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J Psychiatr Ment Health Nurs. 2010 Oct;17(8):732-40. doi: 10.1111/j.1365-2850.2010.01600.x. Epub 2010 Jun 22.

Self-harm: what's the problem? A literature review of the factors affecting attitudes towards self-harm.

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  • 1Mental Health and Social Care, School of Nursing, University of Nottingham, Nottingham, UK. ntybjlm@nottingham.ac.uk

Abstract

People who have experienced self-harm report dissatisfaction with the care provided by statutory services. This review provides a critical exploration of the evidence examining the attitudes of healthcare professionals across both mental health and medical settings towards people who self-harm. It also explored in detail service users perceptions of care. A literature search conducted via electronic databases and cross-matching reference lists produced 19 papers that met the inclusion criteria. A thematic analysis of the literature indicated six key areas which contributed to the development of attitudes defined as positive or negative towards people who self-harm. Negative attitudes and experiences of care were associated with lack of education and training, the impact of differences in perceptions of health professionals' role and the influence of clinical culture as well as how self-harm was perceived as a health need. More positive attitudes were associated with a greater understanding of experiences of self-harm and improved training. However, the nature of care reported by service users indicates that there are still significant improvements needed to the attitudes in health settings to ensure they receive a high-quality service.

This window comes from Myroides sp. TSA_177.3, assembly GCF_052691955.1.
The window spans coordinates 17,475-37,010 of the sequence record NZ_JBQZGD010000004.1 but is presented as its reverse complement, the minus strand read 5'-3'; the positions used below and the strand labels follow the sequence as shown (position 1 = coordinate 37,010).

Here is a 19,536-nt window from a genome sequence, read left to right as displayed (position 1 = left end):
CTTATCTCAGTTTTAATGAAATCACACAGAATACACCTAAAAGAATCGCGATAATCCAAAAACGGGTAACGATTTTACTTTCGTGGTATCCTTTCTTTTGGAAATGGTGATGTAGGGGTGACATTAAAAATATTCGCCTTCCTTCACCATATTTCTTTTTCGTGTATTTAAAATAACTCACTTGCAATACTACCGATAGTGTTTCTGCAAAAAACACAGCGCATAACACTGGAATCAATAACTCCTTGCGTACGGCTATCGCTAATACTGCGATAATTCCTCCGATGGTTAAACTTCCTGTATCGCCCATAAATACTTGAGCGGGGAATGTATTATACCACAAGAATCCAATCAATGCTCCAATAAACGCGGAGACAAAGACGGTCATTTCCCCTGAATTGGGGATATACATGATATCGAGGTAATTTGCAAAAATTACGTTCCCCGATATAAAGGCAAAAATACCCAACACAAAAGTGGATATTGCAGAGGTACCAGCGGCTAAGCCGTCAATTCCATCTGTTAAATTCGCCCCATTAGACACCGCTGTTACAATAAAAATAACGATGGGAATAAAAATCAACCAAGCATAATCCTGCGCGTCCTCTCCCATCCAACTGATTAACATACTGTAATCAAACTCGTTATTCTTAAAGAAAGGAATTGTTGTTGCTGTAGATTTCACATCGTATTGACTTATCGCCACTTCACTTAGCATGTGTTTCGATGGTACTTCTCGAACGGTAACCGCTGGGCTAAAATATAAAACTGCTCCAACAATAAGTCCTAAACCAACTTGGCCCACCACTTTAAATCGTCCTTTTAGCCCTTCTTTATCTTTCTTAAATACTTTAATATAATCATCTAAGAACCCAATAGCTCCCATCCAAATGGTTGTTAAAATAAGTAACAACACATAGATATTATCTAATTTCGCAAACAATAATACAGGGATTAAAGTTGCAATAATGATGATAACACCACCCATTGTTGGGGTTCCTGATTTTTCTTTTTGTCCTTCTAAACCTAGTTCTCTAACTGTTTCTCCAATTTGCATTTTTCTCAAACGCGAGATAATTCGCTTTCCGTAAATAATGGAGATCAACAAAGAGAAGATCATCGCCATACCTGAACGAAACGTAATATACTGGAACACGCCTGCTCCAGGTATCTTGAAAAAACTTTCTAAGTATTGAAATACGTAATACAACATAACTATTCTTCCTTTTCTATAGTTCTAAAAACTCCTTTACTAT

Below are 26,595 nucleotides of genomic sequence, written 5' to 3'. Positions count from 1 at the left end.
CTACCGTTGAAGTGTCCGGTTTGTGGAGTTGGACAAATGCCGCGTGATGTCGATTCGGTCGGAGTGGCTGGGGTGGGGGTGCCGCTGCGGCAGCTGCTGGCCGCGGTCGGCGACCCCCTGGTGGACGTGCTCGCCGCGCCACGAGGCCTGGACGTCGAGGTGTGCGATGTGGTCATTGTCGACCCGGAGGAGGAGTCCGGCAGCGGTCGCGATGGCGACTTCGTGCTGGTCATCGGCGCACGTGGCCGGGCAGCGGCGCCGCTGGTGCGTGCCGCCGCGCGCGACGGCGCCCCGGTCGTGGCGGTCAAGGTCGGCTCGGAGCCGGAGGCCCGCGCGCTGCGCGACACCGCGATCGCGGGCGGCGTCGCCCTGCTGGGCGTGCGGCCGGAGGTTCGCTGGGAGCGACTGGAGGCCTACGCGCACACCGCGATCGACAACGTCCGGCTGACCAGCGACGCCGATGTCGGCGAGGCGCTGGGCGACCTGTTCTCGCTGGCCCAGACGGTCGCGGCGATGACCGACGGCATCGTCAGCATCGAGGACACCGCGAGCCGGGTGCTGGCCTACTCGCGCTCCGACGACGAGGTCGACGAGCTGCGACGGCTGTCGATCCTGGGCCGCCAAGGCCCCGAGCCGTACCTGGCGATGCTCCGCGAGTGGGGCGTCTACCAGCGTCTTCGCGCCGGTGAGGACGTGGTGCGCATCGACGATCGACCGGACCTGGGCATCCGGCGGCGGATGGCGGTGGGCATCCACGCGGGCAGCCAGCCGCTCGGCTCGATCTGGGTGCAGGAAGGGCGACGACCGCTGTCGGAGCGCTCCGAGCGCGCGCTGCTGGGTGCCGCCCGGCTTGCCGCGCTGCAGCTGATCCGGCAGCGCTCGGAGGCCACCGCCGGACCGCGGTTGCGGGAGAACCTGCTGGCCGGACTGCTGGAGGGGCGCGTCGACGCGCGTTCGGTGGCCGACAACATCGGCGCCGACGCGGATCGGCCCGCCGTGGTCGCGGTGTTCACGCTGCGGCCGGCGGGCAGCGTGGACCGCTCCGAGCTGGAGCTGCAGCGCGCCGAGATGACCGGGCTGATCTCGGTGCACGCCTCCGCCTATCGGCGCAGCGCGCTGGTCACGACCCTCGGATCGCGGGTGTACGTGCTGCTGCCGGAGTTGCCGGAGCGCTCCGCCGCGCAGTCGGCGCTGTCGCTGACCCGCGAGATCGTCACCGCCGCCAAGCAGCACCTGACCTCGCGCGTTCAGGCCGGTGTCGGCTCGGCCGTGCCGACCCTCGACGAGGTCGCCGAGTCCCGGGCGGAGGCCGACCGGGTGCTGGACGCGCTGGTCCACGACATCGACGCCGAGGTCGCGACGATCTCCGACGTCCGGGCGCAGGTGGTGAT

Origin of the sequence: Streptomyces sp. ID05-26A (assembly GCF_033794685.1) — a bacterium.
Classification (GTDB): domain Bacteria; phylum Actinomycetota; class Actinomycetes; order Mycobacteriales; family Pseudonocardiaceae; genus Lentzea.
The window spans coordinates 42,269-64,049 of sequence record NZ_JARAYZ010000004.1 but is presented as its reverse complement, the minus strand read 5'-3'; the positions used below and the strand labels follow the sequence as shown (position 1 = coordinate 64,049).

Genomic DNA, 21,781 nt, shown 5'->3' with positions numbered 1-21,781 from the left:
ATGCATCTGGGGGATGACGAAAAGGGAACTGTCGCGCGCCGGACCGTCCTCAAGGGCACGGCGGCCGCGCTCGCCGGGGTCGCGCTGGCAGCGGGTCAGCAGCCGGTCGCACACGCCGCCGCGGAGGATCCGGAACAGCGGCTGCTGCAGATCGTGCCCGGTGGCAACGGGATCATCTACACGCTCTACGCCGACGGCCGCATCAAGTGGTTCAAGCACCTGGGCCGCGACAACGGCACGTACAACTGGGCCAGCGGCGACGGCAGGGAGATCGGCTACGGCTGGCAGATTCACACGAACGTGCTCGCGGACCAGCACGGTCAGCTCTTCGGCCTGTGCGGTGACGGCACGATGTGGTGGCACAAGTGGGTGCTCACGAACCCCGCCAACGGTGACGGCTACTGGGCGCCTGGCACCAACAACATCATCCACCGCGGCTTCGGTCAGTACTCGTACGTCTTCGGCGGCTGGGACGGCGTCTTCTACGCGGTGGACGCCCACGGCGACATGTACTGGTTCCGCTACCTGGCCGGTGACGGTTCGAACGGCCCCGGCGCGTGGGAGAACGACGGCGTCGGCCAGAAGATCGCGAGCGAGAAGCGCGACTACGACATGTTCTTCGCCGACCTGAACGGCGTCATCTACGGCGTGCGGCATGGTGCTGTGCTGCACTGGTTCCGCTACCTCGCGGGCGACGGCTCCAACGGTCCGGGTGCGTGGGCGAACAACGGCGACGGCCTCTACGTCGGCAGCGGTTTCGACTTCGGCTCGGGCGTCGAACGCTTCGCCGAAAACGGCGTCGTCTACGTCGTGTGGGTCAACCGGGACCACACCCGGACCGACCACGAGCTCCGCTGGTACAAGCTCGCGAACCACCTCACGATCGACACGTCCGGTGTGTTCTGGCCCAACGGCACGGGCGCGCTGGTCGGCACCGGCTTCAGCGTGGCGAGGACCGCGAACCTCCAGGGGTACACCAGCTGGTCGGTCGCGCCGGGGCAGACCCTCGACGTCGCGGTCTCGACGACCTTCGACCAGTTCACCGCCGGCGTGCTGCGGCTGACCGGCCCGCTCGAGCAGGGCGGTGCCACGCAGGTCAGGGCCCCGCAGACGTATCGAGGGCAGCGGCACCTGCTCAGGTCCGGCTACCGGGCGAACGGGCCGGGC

© 2010 Blackwell Publishing.

PMID:
21050340
[PubMed - indexed for MEDLINE]
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